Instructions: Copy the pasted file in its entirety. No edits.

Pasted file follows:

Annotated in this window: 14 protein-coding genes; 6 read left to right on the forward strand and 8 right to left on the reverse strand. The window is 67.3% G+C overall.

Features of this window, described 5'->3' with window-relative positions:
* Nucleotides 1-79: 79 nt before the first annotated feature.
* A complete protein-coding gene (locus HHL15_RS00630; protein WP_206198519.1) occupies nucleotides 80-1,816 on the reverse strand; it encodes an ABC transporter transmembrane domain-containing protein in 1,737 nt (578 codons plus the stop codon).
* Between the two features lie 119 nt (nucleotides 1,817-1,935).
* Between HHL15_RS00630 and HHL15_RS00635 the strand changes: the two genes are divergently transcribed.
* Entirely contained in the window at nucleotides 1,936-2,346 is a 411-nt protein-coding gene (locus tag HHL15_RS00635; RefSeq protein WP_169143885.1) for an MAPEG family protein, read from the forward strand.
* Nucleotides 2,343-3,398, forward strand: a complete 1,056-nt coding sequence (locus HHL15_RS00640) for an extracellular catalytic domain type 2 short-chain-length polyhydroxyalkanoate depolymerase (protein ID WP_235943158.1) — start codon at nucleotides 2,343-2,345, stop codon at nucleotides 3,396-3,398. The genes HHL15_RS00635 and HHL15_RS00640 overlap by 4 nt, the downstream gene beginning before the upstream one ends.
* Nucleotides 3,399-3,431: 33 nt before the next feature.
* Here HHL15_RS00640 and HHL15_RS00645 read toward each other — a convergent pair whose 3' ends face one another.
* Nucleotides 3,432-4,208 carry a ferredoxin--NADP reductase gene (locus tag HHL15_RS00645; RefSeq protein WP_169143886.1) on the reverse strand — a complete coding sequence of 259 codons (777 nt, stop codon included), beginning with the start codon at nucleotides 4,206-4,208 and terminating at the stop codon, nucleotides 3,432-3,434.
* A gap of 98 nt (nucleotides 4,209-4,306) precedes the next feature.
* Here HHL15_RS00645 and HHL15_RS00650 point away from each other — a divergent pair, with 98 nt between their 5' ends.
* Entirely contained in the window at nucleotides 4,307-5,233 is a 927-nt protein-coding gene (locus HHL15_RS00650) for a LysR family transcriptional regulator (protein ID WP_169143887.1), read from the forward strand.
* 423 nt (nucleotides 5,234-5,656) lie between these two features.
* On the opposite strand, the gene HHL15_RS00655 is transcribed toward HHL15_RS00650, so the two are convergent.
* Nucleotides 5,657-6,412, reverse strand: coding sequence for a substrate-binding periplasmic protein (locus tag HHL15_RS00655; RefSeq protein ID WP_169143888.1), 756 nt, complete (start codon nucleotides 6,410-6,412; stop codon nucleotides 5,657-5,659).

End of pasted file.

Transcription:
Annotated in this window: 14 protein-coding genes; 6 read left to right on the forward strand and 8 right to left on the reverse strand. The window is 67.3% G+C overall.

Features of this window, described 5'->3' with window-relative positions:
* Nucleotides 1-79: 79 nt before the first annotated feature.
* A complete protein-coding gene (locus HHL15_RS00630; protein WP_206198519.1) occupies nucleotides 80-1,816 on the reverse strand; it encodes an ABC transporter transmembrane domain-containing protein in 1,737 nt (578 codons plus the stop codon).
* Between the two features lie 119 nt (nucleotides 1,817-1,935).
* Between HHL15_RS00630 and HHL15_RS00635 the strand changes: the two genes are divergently transcribed.
* Entirely contained in the window at nucleotides 1,936-2,346 is a 411-nt protein-coding gene (locus tag HHL15_RS00635; RefSeq protein WP_169143885.1) for an MAPEG family protein, read from the forward strand.
* Nucleotides 2,343-3,398, forward strand: a complete 1,056-nt coding sequence (locus HHL15_RS00640) for an extracellular catalytic domain type 2 short-chain-length polyhydroxyalkanoate depolymerase (protein ID WP_235943158.1) — start codon at nucleotides 2,343-2,345, stop codon at nucleotides 3,396-3,398. The genes HHL15_RS00635 and HHL15_RS00640 overlap by 4 nt, the downstream gene beginning before the upstream one ends.
* Nucleotides 3,399-3,431: 33 nt before the next feature.
* Here HHL15_RS00640 and HHL15_RS00645 read toward each other — a convergent pair whose 3' ends face one another.
* Nucleotides 3,432-4,208 carry a ferredoxin--NADP reductase gene (locus tag HHL15_RS00645; RefSeq protein WP_169143886.1) on the reverse strand — a complete coding sequence of 259 codons (777 nt, stop codon included), beginning with the start codon at nucleotides 4,206-4,208 and terminating at the stop codon, nucleotides 3,432-3,434.
* A gap of 98 nt (nucleotides 4,209-4,306) precedes the next feature.
* Here HHL15_RS00645 and HHL15_RS00650 point away from each other — a divergent pair, with 98 nt between their 5' ends.
* Entirely contained in the window at nucleotides 4,307-5,233 is a 927-nt protein-coding gene (locus HHL15_RS00650) for a LysR family transcriptional regulator (protein ID WP_169143887.1), read from the forward strand.
* 423 nt (nucleotides 5,234-5,656) lie between these two features.
* On the opposite strand, the gene HHL15_RS00655 is transcribed toward HHL15_RS00650, so the two are convergent.
* Nucleotides 5,657-6,412, reverse strand: coding sequence for a substrate-binding periplasmic protein (locus tag HHL15_RS00655; RefSeq protein ID WP_169143888.1), 756 nt, complete (start codon nucleotides 6,410-6,412; stop codon nucleotides 5,657-5,659).